IN LAST TWO DECADES, MORE AMERICANS DIED FROM OVERDOSES THAN IN WWII
The drug epidemic has been a major concern for decades in the United States, but recently, with an increase of individuals becoming addicted to opioids and heroin, more people are at risk and the medical industry is doing everything it can to combat these fatalities.
Across the entire U.S., the number one cause of accidental death is attributed to drug overdoses. In 2015 alone, there were 52,404 lethal drug overdoses, with the largest contributor being opioid addiction. About 20,101 deaths were related to prescription pain killers in 2015 and 12,990 overdose deaths were directly related to heroin.
“I don’t think we’ve ever seen anything like this,” said Robert Anderson, who oversees death statistics at the U.S. Centers for Disease Control and Prevention. “Certainly not in modern times.”
Stat reports that eight of the 10 leading causes of death rose last year, resulting in the country’s life expectancy rate to decrease for the first time in more than 20 years.
Sadly, as AOL News reports, over the course of modern American history, more people have died from misusing and using drugs than motor vehicle accidents, diseases, and even wars.
Over the last two decades, the majority of common death causes in the U.S. have fluctuated experiencing ebbs and flows throughout the years. The one cause of death that has stayed on track, increasing each and every year, is fatalities caused by drug overdoses.
Better medication, more research, increased care, and innovate technology will be needed to continue the fight against addiction and help those struggling before it’s too late. To combat the skyrocketing rates of drug deaths, the United States will need more physicians and healthcare providers who specialize in addiction treatment.
Yet in 2015 The American Society of Addiction Medicine (ASAM) reported that there were only about 3,000 board certified physicians practicing addiction medicine. That means there is only one addiction doctor for every 8,333 addicts.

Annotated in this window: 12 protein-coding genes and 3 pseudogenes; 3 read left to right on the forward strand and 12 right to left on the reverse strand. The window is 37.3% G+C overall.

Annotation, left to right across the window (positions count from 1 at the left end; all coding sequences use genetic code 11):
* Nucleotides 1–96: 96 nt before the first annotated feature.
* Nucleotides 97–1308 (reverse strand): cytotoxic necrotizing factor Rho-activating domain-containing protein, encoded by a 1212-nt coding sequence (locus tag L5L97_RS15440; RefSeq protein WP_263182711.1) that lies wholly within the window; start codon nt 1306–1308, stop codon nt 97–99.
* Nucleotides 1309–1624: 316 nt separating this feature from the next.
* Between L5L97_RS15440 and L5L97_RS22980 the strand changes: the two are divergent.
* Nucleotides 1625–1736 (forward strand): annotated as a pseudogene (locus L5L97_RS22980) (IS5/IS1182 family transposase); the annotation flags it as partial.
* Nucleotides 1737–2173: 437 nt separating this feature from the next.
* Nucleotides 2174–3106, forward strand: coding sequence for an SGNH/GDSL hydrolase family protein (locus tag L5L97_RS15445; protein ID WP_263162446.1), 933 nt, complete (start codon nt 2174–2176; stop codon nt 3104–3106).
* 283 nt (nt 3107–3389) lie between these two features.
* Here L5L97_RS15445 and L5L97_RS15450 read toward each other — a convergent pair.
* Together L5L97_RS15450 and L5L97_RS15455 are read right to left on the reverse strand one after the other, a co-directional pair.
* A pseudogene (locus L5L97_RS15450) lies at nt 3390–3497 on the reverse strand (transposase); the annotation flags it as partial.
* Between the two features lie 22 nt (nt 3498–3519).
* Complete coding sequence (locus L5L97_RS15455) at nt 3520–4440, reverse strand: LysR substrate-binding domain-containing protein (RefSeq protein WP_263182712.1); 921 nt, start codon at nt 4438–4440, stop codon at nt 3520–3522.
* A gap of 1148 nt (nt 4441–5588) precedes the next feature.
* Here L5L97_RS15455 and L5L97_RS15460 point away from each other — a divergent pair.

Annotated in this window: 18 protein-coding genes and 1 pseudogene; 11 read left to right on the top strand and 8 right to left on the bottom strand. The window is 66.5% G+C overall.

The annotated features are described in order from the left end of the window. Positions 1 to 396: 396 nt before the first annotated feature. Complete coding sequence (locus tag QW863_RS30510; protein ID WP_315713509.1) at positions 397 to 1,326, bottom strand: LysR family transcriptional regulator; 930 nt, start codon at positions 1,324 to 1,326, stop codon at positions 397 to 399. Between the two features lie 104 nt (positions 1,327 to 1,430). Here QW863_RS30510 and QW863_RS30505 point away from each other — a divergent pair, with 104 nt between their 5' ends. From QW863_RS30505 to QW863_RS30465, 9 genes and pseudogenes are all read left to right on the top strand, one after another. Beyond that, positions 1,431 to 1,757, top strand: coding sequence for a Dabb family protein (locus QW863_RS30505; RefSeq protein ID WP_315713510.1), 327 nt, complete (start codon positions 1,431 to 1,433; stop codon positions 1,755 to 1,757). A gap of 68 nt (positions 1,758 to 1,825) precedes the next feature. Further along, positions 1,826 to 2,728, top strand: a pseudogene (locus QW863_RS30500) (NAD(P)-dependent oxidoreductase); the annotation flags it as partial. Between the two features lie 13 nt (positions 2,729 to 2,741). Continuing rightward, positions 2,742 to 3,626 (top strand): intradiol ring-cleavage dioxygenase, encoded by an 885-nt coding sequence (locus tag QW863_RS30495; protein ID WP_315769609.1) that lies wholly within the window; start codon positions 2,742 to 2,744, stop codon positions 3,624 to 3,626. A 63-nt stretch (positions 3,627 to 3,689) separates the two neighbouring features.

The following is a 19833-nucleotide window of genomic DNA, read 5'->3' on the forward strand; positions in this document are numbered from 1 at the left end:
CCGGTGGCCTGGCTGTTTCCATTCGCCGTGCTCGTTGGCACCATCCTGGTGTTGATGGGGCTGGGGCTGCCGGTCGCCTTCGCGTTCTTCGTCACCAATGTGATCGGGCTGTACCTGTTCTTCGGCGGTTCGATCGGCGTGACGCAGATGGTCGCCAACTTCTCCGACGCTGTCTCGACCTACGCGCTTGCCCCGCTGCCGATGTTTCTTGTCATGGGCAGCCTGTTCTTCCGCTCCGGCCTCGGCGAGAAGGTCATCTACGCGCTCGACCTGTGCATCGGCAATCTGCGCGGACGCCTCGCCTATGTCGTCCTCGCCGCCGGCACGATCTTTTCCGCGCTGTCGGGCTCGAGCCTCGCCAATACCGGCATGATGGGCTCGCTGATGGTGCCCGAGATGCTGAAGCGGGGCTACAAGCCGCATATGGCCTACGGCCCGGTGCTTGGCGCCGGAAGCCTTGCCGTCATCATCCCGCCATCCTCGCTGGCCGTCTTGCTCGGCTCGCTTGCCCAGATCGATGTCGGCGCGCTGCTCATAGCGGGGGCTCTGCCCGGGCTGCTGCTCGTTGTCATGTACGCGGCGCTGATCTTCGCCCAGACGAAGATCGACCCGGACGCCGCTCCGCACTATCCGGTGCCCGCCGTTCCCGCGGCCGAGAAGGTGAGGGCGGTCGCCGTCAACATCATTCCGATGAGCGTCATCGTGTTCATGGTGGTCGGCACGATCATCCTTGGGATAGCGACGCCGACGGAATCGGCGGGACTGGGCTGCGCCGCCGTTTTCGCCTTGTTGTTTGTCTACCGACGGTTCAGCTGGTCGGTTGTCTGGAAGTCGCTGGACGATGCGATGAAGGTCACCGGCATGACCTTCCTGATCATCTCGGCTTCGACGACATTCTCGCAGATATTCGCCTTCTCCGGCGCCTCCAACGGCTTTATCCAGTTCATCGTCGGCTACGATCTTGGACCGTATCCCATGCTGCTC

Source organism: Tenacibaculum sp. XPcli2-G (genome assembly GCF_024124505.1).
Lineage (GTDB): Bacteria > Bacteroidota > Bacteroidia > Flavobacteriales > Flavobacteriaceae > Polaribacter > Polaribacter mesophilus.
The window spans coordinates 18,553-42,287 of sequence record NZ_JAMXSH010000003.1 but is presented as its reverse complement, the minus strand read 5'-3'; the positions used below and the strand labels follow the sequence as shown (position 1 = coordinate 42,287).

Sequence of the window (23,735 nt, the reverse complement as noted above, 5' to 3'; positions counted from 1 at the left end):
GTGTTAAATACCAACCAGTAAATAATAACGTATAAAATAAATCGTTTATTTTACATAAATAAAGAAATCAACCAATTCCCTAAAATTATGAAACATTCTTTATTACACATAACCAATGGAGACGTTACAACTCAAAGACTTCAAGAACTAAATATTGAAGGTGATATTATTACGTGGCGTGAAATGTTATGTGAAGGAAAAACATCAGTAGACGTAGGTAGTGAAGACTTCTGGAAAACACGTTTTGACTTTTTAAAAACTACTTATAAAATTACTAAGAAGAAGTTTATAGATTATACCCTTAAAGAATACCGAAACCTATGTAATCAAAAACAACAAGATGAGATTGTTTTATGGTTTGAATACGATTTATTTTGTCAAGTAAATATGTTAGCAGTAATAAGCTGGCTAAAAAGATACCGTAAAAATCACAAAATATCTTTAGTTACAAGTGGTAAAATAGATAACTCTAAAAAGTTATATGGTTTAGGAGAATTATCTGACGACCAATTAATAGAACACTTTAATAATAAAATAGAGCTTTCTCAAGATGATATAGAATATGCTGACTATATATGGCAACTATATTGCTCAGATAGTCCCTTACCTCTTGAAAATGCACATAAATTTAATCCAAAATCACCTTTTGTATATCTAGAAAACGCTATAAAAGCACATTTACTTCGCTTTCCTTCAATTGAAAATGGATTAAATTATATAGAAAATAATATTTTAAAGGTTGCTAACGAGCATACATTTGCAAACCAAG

Many physicians are reluctant to treat patients with addiction problems, as they can be difficult to treat. Yet to achieve sustained recovery, recovering addicts need an ongoing treatment plan. Fortunately, something as simple as text message appointment reminders have been found to solicit successful contact rates of 97% or more.
Because of all these drug issues in the U.S., more and more patients are in need of immediate medical attention, causing stress on the entire medical industry. According to data from the American Health Care Association, there are currently 15,655 skilled medical nursing care facilities in the United States. Many of these facilities could soon lend a hand in the ongoing fight against opioid and heroin addiction.
Whatever needs to be done to combat these addiction issues must be done as soon as possible. Remarkably, DrugAbuse.com recently reported that between 1999 and 2005, more Americans died from substance abuse-related deaths than the number of Americans who died in WWI and WWII combined.
Not only that, but more Americans now die every year from drug overdoses than died during the entirety of the Vietnam War.